|Movie Title/Year and Brief Description, Including Great Quotes and Scenes|
Director Don Siegel's sensational film was a seminal vigilante film of the decade, appealing especially to male audiences because of its overt violence and occasional glimpses of nudity.
The duelling combatants (the cop and the criminal) throughout the film - an individualistic, unconventional, neo-fascist, politically-incorrect super-hero police detective with a .44 Magnum weapon who threw away the rule book, and his complementary opposite - a pathological, malevolent and sadistic criminal named Scorpio (Andy Robinson) (based on the real Zodiac Killer) who demanded an extortionist ransom of $100,000, both shared traits of brutal violence and insanity.
Steely-eyed Clint Eastwood in a career-boosting role portrayed the title character, a maverick, renegade San Francisco cop named Inspector "Dirty" Harry Callahan ("Inspector 71") who was famous for sarcastic one-liners.
"I know what you're thinking. Did he fire six shots or only five? Well, to tell you the truth, in all this excitement, I've kinda lost track myself. But being as this is a .44 Magnum, the most powerful handgun in the world, and would blow your head clean off, you've got to ask yourself one question: Do I feel lucky? Well, do ya punk?"
"No wonder they call him Dirty Harry. Always get the s--t-end of the stick."
Opening scene of a bank robbery with the taunt of Dirty Harry toward the the wounded bank robber (Albert Popwell) on the sidewalk.
Also, the confrontation with Scorpio on the field in the middle of the football stadium.
And the final hi-jacked school bus scene (with Harry riding on the top of the bus) and quarry gun battle ending when the wounded killer heard another challenge with the same famous threatening lines of dialogue.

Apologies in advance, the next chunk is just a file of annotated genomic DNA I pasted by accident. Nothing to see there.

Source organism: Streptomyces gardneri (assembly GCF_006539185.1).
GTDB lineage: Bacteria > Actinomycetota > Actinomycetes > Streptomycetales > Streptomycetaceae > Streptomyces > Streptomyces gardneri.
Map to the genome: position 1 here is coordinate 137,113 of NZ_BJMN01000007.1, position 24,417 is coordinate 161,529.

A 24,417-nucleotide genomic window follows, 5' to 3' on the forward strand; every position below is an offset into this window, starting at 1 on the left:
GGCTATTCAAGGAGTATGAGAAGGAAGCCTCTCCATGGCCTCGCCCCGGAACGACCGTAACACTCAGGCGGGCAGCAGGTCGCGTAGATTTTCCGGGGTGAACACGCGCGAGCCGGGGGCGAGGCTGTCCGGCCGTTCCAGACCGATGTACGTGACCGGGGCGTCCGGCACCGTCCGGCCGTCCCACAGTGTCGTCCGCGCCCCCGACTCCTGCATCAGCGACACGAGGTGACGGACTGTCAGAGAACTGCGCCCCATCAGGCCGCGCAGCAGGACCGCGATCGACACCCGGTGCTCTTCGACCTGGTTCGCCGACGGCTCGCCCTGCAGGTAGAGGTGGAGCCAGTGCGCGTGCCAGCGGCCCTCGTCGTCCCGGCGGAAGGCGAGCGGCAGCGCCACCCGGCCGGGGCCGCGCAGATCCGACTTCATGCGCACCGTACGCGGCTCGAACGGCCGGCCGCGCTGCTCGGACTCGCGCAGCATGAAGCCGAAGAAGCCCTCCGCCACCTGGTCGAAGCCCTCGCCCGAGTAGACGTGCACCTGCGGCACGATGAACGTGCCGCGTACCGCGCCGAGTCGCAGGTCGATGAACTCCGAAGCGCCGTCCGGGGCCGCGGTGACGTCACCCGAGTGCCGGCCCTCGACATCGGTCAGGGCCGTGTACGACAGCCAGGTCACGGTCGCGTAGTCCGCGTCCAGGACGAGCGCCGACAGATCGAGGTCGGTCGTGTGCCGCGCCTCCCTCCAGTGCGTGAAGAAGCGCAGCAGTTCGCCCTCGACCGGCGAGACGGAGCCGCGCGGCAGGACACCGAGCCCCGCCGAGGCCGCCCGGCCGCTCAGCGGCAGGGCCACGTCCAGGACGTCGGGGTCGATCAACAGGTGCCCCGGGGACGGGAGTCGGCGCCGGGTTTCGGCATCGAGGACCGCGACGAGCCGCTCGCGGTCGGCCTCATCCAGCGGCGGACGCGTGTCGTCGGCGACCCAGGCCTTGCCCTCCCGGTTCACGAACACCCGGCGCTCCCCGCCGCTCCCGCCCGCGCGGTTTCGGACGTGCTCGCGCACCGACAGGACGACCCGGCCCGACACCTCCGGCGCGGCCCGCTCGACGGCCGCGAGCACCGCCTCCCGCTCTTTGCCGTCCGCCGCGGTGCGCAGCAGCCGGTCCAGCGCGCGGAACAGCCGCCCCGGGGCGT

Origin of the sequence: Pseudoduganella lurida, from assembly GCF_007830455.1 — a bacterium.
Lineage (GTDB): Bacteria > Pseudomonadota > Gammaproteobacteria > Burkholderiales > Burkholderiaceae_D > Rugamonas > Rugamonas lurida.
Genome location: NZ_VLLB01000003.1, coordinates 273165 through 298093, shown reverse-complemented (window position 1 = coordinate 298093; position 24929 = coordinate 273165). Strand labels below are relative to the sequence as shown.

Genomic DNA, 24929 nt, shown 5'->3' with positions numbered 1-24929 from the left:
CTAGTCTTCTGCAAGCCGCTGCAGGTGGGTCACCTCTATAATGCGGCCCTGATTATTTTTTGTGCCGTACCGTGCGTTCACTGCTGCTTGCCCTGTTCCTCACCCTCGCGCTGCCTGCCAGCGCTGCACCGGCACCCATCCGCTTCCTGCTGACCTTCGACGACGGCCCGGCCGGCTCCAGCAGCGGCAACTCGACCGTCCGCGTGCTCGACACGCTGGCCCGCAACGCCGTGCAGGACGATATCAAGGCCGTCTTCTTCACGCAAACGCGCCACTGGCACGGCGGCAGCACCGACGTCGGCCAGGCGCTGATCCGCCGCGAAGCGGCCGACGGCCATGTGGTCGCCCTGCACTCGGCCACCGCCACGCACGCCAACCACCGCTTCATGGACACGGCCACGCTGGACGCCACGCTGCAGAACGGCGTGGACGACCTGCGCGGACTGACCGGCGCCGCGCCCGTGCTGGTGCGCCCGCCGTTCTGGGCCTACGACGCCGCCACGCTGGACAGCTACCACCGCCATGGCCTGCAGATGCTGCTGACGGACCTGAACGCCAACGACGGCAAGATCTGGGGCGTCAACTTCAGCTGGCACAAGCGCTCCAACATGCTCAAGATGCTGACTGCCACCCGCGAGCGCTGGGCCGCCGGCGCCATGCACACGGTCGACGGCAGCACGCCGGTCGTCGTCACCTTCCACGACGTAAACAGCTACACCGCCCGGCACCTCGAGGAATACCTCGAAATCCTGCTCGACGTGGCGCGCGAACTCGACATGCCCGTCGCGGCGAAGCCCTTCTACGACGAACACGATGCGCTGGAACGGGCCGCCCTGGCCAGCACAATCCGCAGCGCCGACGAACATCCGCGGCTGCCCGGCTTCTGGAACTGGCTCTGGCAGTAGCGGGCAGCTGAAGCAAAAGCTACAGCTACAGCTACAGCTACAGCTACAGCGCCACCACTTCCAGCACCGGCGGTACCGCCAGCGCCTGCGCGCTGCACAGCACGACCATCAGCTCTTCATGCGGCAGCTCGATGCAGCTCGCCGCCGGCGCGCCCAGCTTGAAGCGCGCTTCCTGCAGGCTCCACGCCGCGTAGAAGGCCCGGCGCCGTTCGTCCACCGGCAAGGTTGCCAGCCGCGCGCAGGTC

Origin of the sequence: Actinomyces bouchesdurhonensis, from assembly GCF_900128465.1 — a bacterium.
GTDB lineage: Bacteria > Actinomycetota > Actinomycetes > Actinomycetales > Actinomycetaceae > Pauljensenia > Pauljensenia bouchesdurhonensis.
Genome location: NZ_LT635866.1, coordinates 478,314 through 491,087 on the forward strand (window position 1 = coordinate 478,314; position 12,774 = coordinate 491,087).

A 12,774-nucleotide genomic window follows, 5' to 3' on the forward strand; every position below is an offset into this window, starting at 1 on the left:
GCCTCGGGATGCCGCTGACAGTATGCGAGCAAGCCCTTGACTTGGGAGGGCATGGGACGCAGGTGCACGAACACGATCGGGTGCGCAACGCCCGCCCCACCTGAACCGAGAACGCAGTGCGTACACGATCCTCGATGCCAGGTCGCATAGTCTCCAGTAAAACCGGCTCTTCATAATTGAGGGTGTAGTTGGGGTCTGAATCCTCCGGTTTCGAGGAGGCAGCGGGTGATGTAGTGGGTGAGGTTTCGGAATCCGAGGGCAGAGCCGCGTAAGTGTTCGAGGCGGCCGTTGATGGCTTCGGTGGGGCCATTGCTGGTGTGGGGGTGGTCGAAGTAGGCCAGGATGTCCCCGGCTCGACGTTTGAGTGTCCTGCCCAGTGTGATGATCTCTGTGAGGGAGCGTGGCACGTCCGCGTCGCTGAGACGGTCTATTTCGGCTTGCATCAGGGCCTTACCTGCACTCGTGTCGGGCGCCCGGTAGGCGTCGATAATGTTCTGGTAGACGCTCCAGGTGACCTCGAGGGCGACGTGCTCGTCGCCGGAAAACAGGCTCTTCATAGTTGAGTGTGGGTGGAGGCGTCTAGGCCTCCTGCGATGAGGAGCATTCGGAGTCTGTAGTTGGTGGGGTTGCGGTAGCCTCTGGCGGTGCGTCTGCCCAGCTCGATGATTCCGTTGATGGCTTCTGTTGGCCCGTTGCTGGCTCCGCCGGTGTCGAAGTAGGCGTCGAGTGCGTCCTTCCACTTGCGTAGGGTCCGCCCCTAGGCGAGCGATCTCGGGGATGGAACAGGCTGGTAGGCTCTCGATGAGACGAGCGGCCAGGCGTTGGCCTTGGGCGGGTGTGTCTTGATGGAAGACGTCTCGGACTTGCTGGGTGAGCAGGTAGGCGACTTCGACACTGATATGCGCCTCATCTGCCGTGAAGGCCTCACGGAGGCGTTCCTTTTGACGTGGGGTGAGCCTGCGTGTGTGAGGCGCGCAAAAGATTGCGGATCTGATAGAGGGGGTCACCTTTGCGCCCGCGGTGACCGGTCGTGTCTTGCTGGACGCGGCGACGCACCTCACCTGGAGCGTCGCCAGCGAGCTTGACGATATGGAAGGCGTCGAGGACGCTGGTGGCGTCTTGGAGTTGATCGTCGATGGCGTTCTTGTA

And the sequel: French Connection II (1975)
William Friedkin's film was a brilliant, fast-paced, brutally-realistic urban police/crime film - his commercial break-through film. The true-to-life film about the largest narcotics seizure of all time in 1962 was told with an innovative semi-documentary-style technique that conveyed the story with very few words.
It unsympathetically showed the untiring, violent and abusive counter tactics of two New York narcotics detectives fighting crime and an international narcotics smuggling ring: the two were the vulgar, brutal, tireless, unlikable, maniacal and sadistic Jimmy "Popeye" Doyle (Gene Hackman) who toed the thin line between fighting crime and committing crimes himself, who passionately and obsessively pursued drug pushers with his partner Buddy "Cloudy" Russo (Roy Scheider).
During the film's most famous sequence, "Popeye" pursued, at 90 mph, a suspected drug dealer in a hijacked elevated subway train above him, driving a hijacked civilian car: ("Police emergency: I need your car"); during the chase, he - among other things - half-collided with another car, dodged a mother and her baby carriage, and side- swiped a delivery van, all the while furiously honking the car's horn and frantically switching from his brake to accelerator.
"I've got a man in Poughkeepsie who wants to talk to you. You ever been to Poughkeepsie? Huh? Have you ever been to Poughkeepsie?"
"All right, Popeye's here!"
The overhead subway-car chase scene.
Esteemed black director Gordon Parks, a former photojournalist with Life Magazine, directed this break-through film - the first major, commercial crime film with a black hero.
The colorful, action-packed, slightly tongue-in-cheek blaxploitation film starred Richard Roundtree as the ultra-hip, leather-clad, handsome police detective John Shaft (the black version of Clint Eastwood's "Dirty Harry" Callahan in Dirty Harry (1971)) who worked in Harlem against the Mafia.
Shaft won an Oscar for Isaac Hayes' memorable theme song for the film (proclaiming that Shaft was 'a private dick' who's 'a sex machine to all the chicks').
"Don't let your mouth get your ass in trouble."
"You're really great in the sack, but you're pretty s--ty afterwards."
"Cut the crap, man, this is Shaft."
British director John Boorman's gripping, absorbing, action-adventure film told about four suburban Atlanta businessmen-friends who encountered a disastrous rite-of-passage during a summer weekend's river-canoeing trip.
The buddy group, composed of Ed Gentry (Jon Voight), ultra-macho Lewis Medlock (Burt Reynolds), fearful weakling Bobby Trippe (Ned Beatty), and Drew Ballinger (Ronny Cox) faced a nightmarish situation when they came upon the rapids and local hillbillies who degraded and terrorized them.
The stark, uncompromising film was one of the first to deal with the theme of city-dwellers against the powerful, territorial forces of nature and the wilderness. The exciting box-office hit was most remembered for its banjo dueling and brutal, visceral action (and sexually-violent sodomy scene).
"I bet you can squeal like a pig."